The division fought briefly in the Syrmia region north of the Sava River before crossing into the north-eastern Bosnia. After crossing the Sava, it established a designated "security zone" in north-eastern Bosnia between the Sava, Bosna, Drina and Spreča rivers. It also fought outside the security zone several times, and earned a reputation for brutality and savagery, not only during combat operations, but also through the atrocities committed against Serb and Jewish civilians.
|Members of the division at prayer during their training at Neuhammer in November 1943.
In late 1944, parts of the division were briefly transferred to the Zagreb area, after which non-German members began to desert in large numbers. Over the winter of 1944-45, it was sent to the Baranya region where it fought against the Red Army and Bulgarians throughout southern Hungary, falling back through a series of defensive lines until they were inside the Reich frontier.
|Poster NDH for recruitment in Handschar Division
Most of the remaining Bosnian Muslims left at this point and tried to return to Bosnia. The rest was retreated further west, hoping to surrender to the Western Allies. Most of the remaining members became prisoners of the British Army. Subsequently, 38 officers were extradited to Yugoslavia to face criminal charges, and 10 were executed. Hundreds of former members of the division fought in the Civil War 1947-48 in Mandatory Palestine and the 1948 Arab-Israeli War.
|Symbol of the 21. Waffen Division SS Skanderbeg
21st Waffen Mountain Division of the SS Skanderbeg
The 21st Waffen Mountain Division of the SS "Skanderbeg" (1st Albanian) was a German mountain infantry division of the Waffen-SS, the armed wing of the German Nazi Party that served alongside, but was never formally part of, the Wehrmacht during World War II.
|Soldiers of 21 SS Skenderbeg division
The division was developed around the nucleus of an ethnic Albanian battalion which had briefly seen combat against the Yugoslav Partisans in eastern Bosnia as part of the 13th Waffen Mountain Division of the SS Handschar (1st Croatian). Composed of Muslim Albanians with mostly German and Yugoslav Volksdeutsche (ethnic German) officers and non-commissioned officers, it was given the title Skanderbeg after medieval Albanian lord George Kastrioti Skanderbeg, who defended the region of Albania against the Ottoman Empire for more than two decades in the 15th century.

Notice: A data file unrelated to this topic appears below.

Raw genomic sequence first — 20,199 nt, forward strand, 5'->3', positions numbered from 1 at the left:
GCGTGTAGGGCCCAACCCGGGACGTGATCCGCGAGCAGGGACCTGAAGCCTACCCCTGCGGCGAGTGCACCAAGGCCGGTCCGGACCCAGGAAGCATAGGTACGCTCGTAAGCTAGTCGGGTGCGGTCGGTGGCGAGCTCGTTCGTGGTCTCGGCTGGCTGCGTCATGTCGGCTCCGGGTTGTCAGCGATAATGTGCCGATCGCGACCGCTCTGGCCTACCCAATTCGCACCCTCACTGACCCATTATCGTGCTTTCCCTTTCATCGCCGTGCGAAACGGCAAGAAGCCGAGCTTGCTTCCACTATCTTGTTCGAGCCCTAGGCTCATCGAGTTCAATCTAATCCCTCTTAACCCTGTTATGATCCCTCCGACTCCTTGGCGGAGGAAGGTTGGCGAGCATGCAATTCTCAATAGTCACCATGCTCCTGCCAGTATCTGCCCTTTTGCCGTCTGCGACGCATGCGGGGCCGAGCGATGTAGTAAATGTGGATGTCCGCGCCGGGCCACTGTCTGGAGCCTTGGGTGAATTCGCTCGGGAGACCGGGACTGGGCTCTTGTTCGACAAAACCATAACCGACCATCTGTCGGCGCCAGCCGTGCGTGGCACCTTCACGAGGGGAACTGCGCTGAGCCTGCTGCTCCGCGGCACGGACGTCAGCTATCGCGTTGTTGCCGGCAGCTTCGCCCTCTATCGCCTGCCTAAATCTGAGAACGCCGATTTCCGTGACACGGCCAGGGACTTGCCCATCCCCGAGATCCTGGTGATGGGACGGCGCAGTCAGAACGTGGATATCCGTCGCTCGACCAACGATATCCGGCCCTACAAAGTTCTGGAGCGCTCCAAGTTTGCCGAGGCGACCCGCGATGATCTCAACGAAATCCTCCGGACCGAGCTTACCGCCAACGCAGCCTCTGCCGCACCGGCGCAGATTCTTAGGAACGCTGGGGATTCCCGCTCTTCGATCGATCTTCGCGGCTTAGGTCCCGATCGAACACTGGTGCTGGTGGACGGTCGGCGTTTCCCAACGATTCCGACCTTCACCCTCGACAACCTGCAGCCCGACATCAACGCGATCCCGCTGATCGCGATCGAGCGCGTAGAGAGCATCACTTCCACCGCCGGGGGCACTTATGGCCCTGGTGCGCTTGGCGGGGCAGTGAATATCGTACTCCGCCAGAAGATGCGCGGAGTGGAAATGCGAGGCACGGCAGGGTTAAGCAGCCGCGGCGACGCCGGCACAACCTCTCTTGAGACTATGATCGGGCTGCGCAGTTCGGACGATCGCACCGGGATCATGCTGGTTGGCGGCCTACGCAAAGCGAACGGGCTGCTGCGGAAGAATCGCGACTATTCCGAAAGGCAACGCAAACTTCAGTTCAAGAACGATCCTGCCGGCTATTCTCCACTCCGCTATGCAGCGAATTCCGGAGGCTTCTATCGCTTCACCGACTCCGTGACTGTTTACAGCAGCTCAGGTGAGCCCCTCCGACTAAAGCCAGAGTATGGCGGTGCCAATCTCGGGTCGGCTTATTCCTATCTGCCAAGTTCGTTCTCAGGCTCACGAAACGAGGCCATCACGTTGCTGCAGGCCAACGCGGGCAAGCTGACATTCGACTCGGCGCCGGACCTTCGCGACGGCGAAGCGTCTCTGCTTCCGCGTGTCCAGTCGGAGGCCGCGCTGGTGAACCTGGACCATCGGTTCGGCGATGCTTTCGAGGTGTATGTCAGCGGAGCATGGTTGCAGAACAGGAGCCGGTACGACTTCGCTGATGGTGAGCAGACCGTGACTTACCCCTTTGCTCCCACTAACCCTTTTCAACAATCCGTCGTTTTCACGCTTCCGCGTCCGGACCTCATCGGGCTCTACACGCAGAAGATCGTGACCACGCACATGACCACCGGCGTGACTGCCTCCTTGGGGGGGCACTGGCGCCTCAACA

Skanderbeg never reached divisional strength, being at most a brigade-sized formation of between 6,000 and 6,500 troops. In May 1944, members of the division arrested 281 Jews in Pristina and handed them over to the Germans, who transported them to the Bergen-Belsen concentration camp, where many were killed. The division itself was better known for this action and for murdering, raping, and looting in predominantly Serb areas than for participating in combat operations on behalf of the German war effort. Its only significant military actions took place during a German anti-Partisan offensive in the German-occupied territory of Montenegro in June and July 1944.
|Soldier on the right is a Skanderbeg officer
Following those operations, the unit was deployed as a guard force at the chromium mines in Kosovo, where it was quickly overrun by the Partisans, leading to widespread desertion. Reinforced by German Kriegsmarine personnel and with fewer than 500 Albanians remaining in its ranks, it was disbanded on 1 November 1944. The remaining members were incorporated into the 7th SS Volunteer Mountain Division Prinz Eugen.
|SS-Standartenf Karl von Krempler
During the Andrijevica operation in July 1944, this division, along with parts of the 7th SS Division, committed a massacre in the village of Velika near Plava, where more than 500 civilians were killed. Division commander August Schmidhuber was convicted in 1947 in Belgrade to death for war crimes and executed.
|Insignia of 23rd Waffen Mountain Division of the SS Kama
23rd Waffen Mountain Division of the SS Kama (2nd Croatian)
The 23rd Waffen Mountain Division of the SS Kama (2nd Croatian) was a German mountain infantry division of the Waffen-SS, the armed wing of the German Nazi Party that served alongside but was never formally part of the Wehrmacht during World War II. It was composed of German officers and Bosnian Muslim soldiers. Named Kama after a small dagger used by Balkan shepherds, it was one of the thirty-eight divisions fielded by the Waffen-SS during World War II. Formed on 19 June 1944, it was built around a cadre from the 13th Waffen Mountain Division of the SS Handschar (1st Croatian) but did not reach its full strength and never saw action as a formation.
|SS Oberführer Gustav Lombard commanded an ad hoc force that fought the Red Army in southern Hungary. It included Bosnian Muslims previously belonging to the 23rd SS Division
Kama was the second Croatian Waffen SS Division. The new division received the honorary title "Kama". Recruitment to the "Kama" division began on June 10, 1944, and the largest number of officers and non-commissioned officers were Germans.
Croatian officers were also transferred from the Handzar Division to "Kamu", including the entire reconnaissance unit. This was the second Croatian-Muslim division. Interestingly, "Kama" has never been in the size of the division. In September 1944, the division numbered 3,793 soldiers. Fearing partisan impediments in training the recruits, the training area of the division was the Backa region. Backa was annexed from Hungary in April 1941, and was sufficiently separated from the partisan influence.
|23. Waffen-Gebirgs-Division der SS Kama (kroatische Nr. 2)
"Kama" was anticipated as an anti-partisan unit, but the situation in Europe forced the German military leadership to abolish the division, and the division was never fully formed or in combat.